Sections of TA muscles from 6-month-old Barx2−/−, Barx2+/+:mdx and Barx2−/−:mdx mice were examined histologically and compared to those from Barx2−/− mice (Fig. 7B–7D). Barx2+/+:mdx muscle showed variability in myofiber size as well as many central nuclei indicating ongoing repair of muscle damage as would be expected in mdx muscle at this age (Fig. 7C). In contrast, the organization of Barx2−/−:mdx TA muscle appeared extremely aberrant with greater variability in myofiber size and fewer central nuclei relative to muscle from Barx2+/+:mdx mice suggesting less repair (Fig. 7D). Barx2−/−:mdx soleus muscles also showed greater variability in myofiber size and shape as well as more endomysial and perimysial fibrosis relative to the soleus muscles of Barx2+/+:mdx mice (Fig. 7F–7L).

The diaphragm muscles (Fig. 7Q) of 6-month-old Barx−/−:mdx mice appeared much thinner than the diaphragms of Barx2+/+:mdx mice (Fig. 7N). In addition, diaphragms of Barx2−/−:mdx mice showed more frequent rounded opaque fibers (dark red and glassy, black arrows) often with clear vacuoles (compare Fig. 7M and 7O). These are hypercontracted atrophic fibers. At 12 months, diaphragms of Barx2−/−:mdx mice show a greater instance of focal myofiber necrosis and necrotic myofibers undergoing myophagocytosis (compare Fig. 7P and 7T) as well as much more fibrosis (compare Fig. 7S and 7U), relative to Barx2+/+: mdx mice. Alizarin red staining revealed greatly increased calcium deposits in Barx2−/−:mdx diaphragm muscles relative to Barx2+/+:mdx mice (compare Fig. 7V, 7W and 7X, 7Y). While some of the histological features of Barx2−/−:mdx muscles were also observed in Barx2−/− muscles (Fig. 3), the latter do not show the degenerative character of the mdx model, and fibrosis and calcium deposition is less pronounced.


Our studies identify Barx2 as an important new regulator of myogenesis that is expressed in embryonic myoblasts as well as adult satellite cells and is required for normal muscle growth, maintenance, and regeneration.

Overlapping Functions for Barx2 and Pax7 in Muscle Progenitor Cells

Barx2 is expressed in muscle progenitor cells at embryonic, juvenile, and adult stages in a pattern that overlaps extensively with Pax7 expression, suggesting that Barx2 is a new marker for embryonic and fetal myoblasts and adult satellite cells. We also observed a population of Barx2-positive/Pax7-negative mononucleate cells in adult muscle suggesting that in addition to satellite cells, Barx2 is expressed in some interstitial cells or another muscle progenitor type [70–73]. Studies of Barx2-expressing cell populations in muscle are ongoing.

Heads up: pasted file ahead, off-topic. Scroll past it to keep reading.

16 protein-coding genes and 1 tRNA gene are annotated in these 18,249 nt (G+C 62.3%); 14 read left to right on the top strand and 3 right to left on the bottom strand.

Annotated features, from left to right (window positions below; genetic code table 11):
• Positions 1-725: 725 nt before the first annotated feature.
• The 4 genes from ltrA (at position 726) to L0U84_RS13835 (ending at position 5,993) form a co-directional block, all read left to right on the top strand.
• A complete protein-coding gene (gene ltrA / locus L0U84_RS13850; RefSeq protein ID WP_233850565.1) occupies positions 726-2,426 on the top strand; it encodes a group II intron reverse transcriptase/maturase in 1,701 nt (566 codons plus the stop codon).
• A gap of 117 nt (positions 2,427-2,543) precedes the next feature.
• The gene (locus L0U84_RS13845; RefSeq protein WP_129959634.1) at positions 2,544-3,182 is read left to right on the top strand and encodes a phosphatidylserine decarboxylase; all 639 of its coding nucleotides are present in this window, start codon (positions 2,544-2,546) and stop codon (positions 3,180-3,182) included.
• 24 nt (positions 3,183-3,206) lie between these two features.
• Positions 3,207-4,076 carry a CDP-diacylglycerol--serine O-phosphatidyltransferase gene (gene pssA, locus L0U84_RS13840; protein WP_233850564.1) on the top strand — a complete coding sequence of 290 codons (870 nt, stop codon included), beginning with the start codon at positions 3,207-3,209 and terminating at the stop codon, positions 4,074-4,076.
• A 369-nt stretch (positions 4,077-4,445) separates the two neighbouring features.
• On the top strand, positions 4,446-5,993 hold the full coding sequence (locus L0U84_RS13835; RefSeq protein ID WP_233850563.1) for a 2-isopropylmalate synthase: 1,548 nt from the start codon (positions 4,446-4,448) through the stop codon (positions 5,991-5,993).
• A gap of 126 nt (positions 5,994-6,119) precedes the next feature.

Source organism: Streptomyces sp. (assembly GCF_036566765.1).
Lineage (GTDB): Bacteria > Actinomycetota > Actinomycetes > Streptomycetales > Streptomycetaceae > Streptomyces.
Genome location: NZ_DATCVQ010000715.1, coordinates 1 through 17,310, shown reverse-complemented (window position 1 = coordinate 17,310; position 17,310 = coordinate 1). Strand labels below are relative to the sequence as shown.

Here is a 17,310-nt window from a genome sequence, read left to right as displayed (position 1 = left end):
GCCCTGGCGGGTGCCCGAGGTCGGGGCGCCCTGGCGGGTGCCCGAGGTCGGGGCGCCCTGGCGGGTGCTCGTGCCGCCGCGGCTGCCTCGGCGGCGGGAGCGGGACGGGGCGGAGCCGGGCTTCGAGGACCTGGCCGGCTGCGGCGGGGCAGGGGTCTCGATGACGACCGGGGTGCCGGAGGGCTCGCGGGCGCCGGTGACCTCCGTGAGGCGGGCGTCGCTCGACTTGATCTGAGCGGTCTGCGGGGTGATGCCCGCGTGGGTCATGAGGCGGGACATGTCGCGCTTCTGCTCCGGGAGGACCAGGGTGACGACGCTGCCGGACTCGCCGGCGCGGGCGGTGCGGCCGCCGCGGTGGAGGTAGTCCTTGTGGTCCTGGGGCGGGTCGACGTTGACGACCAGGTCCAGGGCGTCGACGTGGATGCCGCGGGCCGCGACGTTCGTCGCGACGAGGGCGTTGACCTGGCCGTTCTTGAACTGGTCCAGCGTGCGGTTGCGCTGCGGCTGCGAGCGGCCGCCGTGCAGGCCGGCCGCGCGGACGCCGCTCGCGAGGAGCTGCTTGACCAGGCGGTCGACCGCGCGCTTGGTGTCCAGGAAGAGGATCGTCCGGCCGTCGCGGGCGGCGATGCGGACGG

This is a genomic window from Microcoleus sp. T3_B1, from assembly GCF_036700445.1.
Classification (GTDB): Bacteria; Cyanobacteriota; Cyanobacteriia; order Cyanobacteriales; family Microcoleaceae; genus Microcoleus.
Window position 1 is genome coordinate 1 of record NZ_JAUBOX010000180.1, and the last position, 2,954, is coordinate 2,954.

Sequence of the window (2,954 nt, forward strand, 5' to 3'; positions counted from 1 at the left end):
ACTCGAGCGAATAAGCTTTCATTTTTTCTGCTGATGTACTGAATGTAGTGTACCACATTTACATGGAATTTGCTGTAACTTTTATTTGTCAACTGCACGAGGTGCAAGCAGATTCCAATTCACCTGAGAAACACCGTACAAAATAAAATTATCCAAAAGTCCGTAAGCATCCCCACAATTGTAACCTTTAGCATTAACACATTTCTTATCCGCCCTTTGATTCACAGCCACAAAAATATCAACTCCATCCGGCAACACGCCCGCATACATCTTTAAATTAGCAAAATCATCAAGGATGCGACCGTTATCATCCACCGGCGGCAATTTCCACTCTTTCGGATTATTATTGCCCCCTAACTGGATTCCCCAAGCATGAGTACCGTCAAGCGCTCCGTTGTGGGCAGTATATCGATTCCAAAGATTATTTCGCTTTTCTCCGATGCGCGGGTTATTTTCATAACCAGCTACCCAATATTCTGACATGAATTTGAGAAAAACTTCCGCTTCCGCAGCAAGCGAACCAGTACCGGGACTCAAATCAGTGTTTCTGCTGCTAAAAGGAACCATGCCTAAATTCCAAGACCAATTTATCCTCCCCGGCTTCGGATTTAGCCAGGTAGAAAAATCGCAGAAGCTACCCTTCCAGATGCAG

The Barx2 null mouse shows several parallels with the Pax7 germline null model. Embryonic muscle development in Pax7 germline null mice is grossly normal [74]; however, postnatal muscle growth and regeneration in these mice is severely impaired [28, 74, 75]. Similarly, Barx2 null mice show apparently normal embryonic development but moderately impaired postnatal muscle growth and maintenance, and severely impaired regeneration. We observed no alteration of the Pax7 expression pattern in Barx2 null mice by immunostaining (not shown), although Pax7 expression was slightly reduced in Barx2 null muscle by RT-PCR and in cultured Barx2 null myoblasts (supporting information Fig. 2). Currently, it is unclear whether this has any role in the phenotype of Barx2 null mice; Barx2 and Pax7 may function in parallel pathways. It was recently shown that conditional Pax7 null mice in which Pax7 is deleted after 4 weeks of age have no defects in muscle maintenance or regeneration after acute injury [76]. This suggests compensation by other factors potentially working in parallel with Pax7 in adult muscle; Barx2 might be one such factor.

Barx2 Regulates the Proliferation and Differentiation of Satellite Cells in Culture

A previous study described populations of satellite cell-derived myoblasts with “round” and “thick” morphologies that grow clonally on isolated myofibers [59]. The round cells were shown to be directly descended from satellite cells and were described as having “stem cell-like characteristics” being slow-dividing and self-renewing. The thick cells were the rapidly dividing, differentiation competent progeny of the round cells [59]. Our satellite cell-derived myoblast cultures (from mice of all genotypes) contained “rounded and flattened cells” that appeared to correspond to the “round and thick” morphologies described by Hashimoto et al. [59]. However, Barx2−/− myoblasts showed a predominantly rounded morphology in culture and consistent with this, they were less proliferative and markedly delayed in differentiation when compared to wild-type or heterozygous cells. These data indicate that myoblasts lacking Barx2 tend to retain a primitive state marked by a reduced capacity for proliferation and differentiation.